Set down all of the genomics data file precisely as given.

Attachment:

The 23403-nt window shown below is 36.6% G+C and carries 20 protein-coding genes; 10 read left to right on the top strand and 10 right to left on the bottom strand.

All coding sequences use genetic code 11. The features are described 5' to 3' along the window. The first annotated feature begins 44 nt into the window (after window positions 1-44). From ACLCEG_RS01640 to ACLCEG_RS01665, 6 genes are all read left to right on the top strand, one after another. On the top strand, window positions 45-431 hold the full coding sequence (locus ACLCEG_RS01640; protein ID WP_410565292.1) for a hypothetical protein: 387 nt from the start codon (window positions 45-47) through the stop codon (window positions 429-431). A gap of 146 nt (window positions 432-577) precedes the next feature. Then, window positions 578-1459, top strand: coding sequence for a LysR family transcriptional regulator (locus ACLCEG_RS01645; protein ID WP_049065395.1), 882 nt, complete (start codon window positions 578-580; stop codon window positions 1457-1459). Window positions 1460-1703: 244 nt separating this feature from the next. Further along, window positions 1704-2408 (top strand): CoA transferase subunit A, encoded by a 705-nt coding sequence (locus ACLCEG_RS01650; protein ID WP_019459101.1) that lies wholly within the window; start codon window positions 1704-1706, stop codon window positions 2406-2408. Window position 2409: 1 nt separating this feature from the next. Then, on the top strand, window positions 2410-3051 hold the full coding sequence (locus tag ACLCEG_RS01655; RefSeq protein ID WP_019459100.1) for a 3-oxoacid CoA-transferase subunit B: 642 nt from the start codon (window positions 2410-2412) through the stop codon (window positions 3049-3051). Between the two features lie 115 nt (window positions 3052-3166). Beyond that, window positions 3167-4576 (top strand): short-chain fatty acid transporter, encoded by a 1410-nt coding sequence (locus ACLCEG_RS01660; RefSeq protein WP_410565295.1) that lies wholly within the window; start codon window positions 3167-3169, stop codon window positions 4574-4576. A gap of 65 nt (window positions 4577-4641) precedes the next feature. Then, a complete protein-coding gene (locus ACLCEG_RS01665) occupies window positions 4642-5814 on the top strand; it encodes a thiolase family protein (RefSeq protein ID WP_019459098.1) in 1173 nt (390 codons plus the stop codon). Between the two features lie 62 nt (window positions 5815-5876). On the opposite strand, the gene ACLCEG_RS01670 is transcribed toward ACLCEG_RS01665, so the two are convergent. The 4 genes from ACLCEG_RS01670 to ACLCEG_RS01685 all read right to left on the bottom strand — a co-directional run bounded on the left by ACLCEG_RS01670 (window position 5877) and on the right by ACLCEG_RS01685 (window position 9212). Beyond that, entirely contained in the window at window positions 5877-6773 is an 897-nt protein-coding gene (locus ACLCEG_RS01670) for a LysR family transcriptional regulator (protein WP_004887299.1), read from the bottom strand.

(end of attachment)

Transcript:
The 23403-nt window shown below is 36.6% G+C and carries 20 protein-coding genes; 10 read left to right on the top strand and 10 right to left on the bottom strand.

All coding sequences use genetic code 11. The features are described 5' to 3' along the window. The first annotated feature begins 44 nt into the window (after window positions 1-44). From ACLCEG_RS01640 to ACLCEG_RS01665, 6 genes are all read left to right on the top strand, one after another. On the top strand, window positions 45-431 hold the full coding sequence (locus ACLCEG_RS01640; protein ID WP_410565292.1) for a hypothetical protein: 387 nt from the start codon (window positions 45-47) through the stop codon (window positions 429-431). A gap of 146 nt (window positions 432-577) precedes the next feature. Then, window positions 578-1459, top strand: coding sequence for a LysR family transcriptional regulator (locus ACLCEG_RS01645; protein ID WP_049065395.1), 882 nt, complete (start codon window positions 578-580; stop codon window positions 1457-1459). Window positions 1460-1703: 244 nt separating this feature from the next. Further along, window positions 1704-2408 (top strand): CoA transferase subunit A, encoded by a 705-nt coding sequence (locus ACLCEG_RS01650; protein ID WP_019459101.1) that lies wholly within the window; start codon window positions 1704-1706, stop codon window positions 2406-2408. Window position 2409: 1 nt separating this feature from the next. Then, on the top strand, window positions 2410-3051 hold the full coding sequence (locus tag ACLCEG_RS01655; RefSeq protein ID WP_019459100.1) for a 3-oxoacid CoA-transferase subunit B: 642 nt from the start codon (window positions 2410-2412) through the stop codon (window positions 3049-3051). Between the two features lie 115 nt (window positions 3052-3166). Beyond that, window positions 3167-4576 (top strand): short-chain fatty acid transporter, encoded by a 1410-nt coding sequence (locus ACLCEG_RS01660; RefSeq protein WP_410565295.1) that lies wholly within the window; start codon window positions 3167-3169, stop codon window positions 4574-4576. A gap of 65 nt (window positions 4577-4641) precedes the next feature. Then, a complete protein-coding gene (locus ACLCEG_RS01665) occupies window positions 4642-5814 on the top strand; it encodes a thiolase family protein (RefSeq protein ID WP_019459098.1) in 1173 nt (390 codons plus the stop codon). Between the two features lie 62 nt (window positions 5815-5876). On the opposite strand, the gene ACLCEG_RS01670 is transcribed toward ACLCEG_RS01665, so the two are convergent. The 4 genes from ACLCEG_RS01670 to ACLCEG_RS01685 all read right to left on the bottom strand — a co-directional run bounded on the left by ACLCEG_RS01670 (window position 5877) and on the right by ACLCEG_RS01685 (window position 9212). Beyond that, entirely contained in the window at window positions 5877-6773 is an 897-nt protein-coding gene (locus ACLCEG_RS01670) for a LysR family transcriptional regulator (protein WP_004887299.1), read from the bottom strand.